This procedure involves removing the front portion of the acromion, the bony ledge formed where the scapula meets the top of the shoulder joint. By removing a small portion of the acromion, more space is created between the acromion and the humeral head. This takes pressure off the soft tissues in between, including the biceps tendon.
Acromioplasty is usually performed arthroscopically. Arthroscopy is a minimally-invasive procedure allows your doctor to assess the condition of the biceps tendon as well as other structures in the shoulder. Because the arthroscope and surgical instruments are thin, your surgeon can use very small incisions (cuts). If necessary, the acromioplasty can also be performed using the older, open method. The open method requires a larger incision in the skin over the shoulder joint.
Immediately after surgery, you will need to wear a shoulder sling approximately four weeks. Therapy often starts slowly, with gentle range-of-motion exercises along with ice or electrical stimulation to control pain and swelling.
Exercises will increase gradually, with heavier exercises being introduced no earlier than 4 to 6 weeks after surgery. It is still important to avoid doing too much too quickly.
An SROSM orthopedic specialist will discuss what options are available – both surgical and non-surgical – and which they recommend for your specific situation.
You can learn more about biceps tendon tears by downloading our educational document A Patient’s Guide to Biceps Rupture.
Shoulder Biceps Tendonitis
Biceps tendonitis, also called bicipital tendonitis, is inflammation in the long head (main) tendon that attaches the top of the biceps muscle to the shoulder.
Causes of tendonitis in the biceps
The most common cause of bicep tendonitis is overuse from certain types of work or sports activities. Continuous or repetitive shoulder actions can cause overuse of the biceps tendon. Damaged cells within the tendon don't have time to recuperate. The cells are unable to repair themselves, leading to tendonitis. This is common in sport or work activities that require frequent and repeated use of the arm, especially when the arm motions are performed overhead.
Biceps tendonitis can also happen suddenly from a direct injury, such as a fall onto the top of the shoulder. A torn transverse humeral ligament, the ligament that holds the biceps tendon within the bicipital groove near the top of the humerus, can also lead to biceps tendonitis. If this ligament is torn, the biceps tendon is free to jump or slip out of the groove, eventually causing inflammation and irritation.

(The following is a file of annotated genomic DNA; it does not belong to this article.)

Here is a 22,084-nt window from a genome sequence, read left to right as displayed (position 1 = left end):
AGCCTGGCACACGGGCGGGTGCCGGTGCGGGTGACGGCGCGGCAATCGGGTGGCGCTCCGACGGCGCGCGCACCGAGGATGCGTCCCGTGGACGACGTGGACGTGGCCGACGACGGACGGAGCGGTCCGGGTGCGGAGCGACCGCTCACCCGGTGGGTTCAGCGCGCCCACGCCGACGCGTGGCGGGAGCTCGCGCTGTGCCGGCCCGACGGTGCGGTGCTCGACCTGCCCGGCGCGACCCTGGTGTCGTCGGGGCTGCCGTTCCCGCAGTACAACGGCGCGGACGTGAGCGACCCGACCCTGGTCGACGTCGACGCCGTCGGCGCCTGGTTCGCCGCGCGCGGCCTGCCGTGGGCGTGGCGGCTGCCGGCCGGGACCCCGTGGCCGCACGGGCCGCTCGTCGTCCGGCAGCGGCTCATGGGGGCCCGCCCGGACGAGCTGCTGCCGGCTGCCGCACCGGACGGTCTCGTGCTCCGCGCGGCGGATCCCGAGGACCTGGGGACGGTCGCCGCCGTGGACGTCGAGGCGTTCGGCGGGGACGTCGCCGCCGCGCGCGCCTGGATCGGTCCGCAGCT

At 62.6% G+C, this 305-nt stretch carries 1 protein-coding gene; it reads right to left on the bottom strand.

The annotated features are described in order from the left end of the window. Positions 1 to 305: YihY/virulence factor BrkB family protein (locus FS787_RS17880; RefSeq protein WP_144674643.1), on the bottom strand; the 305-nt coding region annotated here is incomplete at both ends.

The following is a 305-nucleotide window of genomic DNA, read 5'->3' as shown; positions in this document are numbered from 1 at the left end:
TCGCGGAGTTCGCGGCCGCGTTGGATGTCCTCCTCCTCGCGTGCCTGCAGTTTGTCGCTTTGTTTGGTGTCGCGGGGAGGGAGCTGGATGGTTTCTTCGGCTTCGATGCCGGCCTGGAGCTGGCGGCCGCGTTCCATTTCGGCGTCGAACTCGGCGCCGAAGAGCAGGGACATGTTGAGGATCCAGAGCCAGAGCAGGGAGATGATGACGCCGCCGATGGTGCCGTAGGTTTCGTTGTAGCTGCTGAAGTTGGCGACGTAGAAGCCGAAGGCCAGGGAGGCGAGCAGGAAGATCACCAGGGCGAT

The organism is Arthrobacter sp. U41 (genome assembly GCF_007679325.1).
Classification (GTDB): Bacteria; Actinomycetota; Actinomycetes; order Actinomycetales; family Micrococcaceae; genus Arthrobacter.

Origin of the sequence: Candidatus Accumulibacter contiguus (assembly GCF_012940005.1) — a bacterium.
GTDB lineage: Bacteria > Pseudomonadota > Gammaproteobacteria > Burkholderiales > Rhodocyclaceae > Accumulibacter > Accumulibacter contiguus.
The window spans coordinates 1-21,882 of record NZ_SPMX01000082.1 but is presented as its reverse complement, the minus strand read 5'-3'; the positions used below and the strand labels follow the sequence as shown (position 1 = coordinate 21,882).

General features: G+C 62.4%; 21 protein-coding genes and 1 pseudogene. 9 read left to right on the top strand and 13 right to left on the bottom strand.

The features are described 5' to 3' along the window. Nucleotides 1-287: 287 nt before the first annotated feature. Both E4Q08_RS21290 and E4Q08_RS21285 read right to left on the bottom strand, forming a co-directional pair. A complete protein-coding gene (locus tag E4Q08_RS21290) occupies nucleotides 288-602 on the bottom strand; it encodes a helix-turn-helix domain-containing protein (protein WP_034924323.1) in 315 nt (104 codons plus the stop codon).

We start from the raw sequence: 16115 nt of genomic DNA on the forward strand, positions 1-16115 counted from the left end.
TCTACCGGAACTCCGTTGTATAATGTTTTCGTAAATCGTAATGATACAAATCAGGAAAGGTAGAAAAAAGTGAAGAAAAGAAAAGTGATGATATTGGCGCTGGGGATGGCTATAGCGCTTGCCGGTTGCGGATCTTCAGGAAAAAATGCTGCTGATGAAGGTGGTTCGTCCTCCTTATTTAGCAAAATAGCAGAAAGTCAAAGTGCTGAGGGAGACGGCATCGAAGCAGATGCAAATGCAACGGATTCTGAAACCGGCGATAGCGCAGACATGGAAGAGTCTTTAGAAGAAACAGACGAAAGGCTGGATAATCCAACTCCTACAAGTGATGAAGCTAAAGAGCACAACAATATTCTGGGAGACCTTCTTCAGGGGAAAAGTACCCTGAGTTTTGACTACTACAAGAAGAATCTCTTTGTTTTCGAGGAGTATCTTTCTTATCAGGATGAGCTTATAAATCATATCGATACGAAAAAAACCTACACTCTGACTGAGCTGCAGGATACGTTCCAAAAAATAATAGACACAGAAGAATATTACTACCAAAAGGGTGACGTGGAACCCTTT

Biceps tendonitis sometimes occurs in response to other shoulder problems, including:
- rotator cuff tears
- shoulder impingement
- shoulder instability
Symptoms of Tendonitis in the Biceps
Patients generally report the feeling of a deep ache directly in the front and top of the shoulder. The ache may spread down into the main part of the biceps muscle. Pain is usually made worse with overhead activities. Resting the shoulder generally eases the pain.
The arm may feel weak with attempts to bend the elbow or when twisting the forearm into supination (palm up). A catching or slipping sensation felt near the top of the biceps muscle may suggest a tear of the transverse humeral ligament.
Patients who experience symptoms such as these should schedule an appointment with an orthopedic specialist. A physical exam is often most helpful in diagnosing biceps tendonitis.
Treatment & Rehabilitation
Non-Surgical Treatment Options for Biceps Tendonitis
Whenever possible, doctors treat biceps tendonitis without surgery. Treatment usually begins by resting the sore shoulder. The sport or activity that led to the problem is avoided. Resting the shoulder relieves pain and calms inflammation.
In addition to rest, your doctor may recommend:
- Over-the-counter, anti-inflammatory medication such as ibuprofen
- Physical or occupational therapy
- Platelet Rich Plasma (PRP) Therapy
- Cortisone steroid injection (this is rare)
With non-surgical treatment, you will need to avoid heavy arm activity for three to four weeks. As the pain goes away, you should be safe to begin doing more normal activities.
You may also need to undergo a rehabilitation program under the supervision of one of our physical therapists. This could involve four to six weeks of therapy.
Surgery for Tendonitis of the Biceps
Patients who are improving with conservative treatments do not typically require surgery. Surgery may be recommended if the problem doesn't go away or when there are other shoulder problems present, such as a torn transverse humeral ligament.
The most common surgery for bicipital tendonitis is acromioplasty, especially when the underlying problem is shoulder impingement. Biceps tenodesis may also be performed in combination with acromioplasty if the biceps tendon has severely degenerated or when shoulder reconstruction for other problems is needed.
After surgery, you will meet with an SROSM physical therapist who will design a rehabilitation plan for you. Exercises start slow and gradually get more challenging over time, focusing on improving movement in the forearm, elbow, and shoulder.
Heavier exercises for the biceps muscle are avoided for two to four weeks after surgery. Your therapist may begin with light isometric strengthening exercises. These exercises work the biceps muscle without straining the healing tendon.
You may require therapy for six to eight weeks. It generally takes three to four months, however, to safely begin doing forceful biceps activity after surgery.
You can learn more about biceps tendonitis by downloading our educational document A Patient’s Guide to Biceps Tendonitis.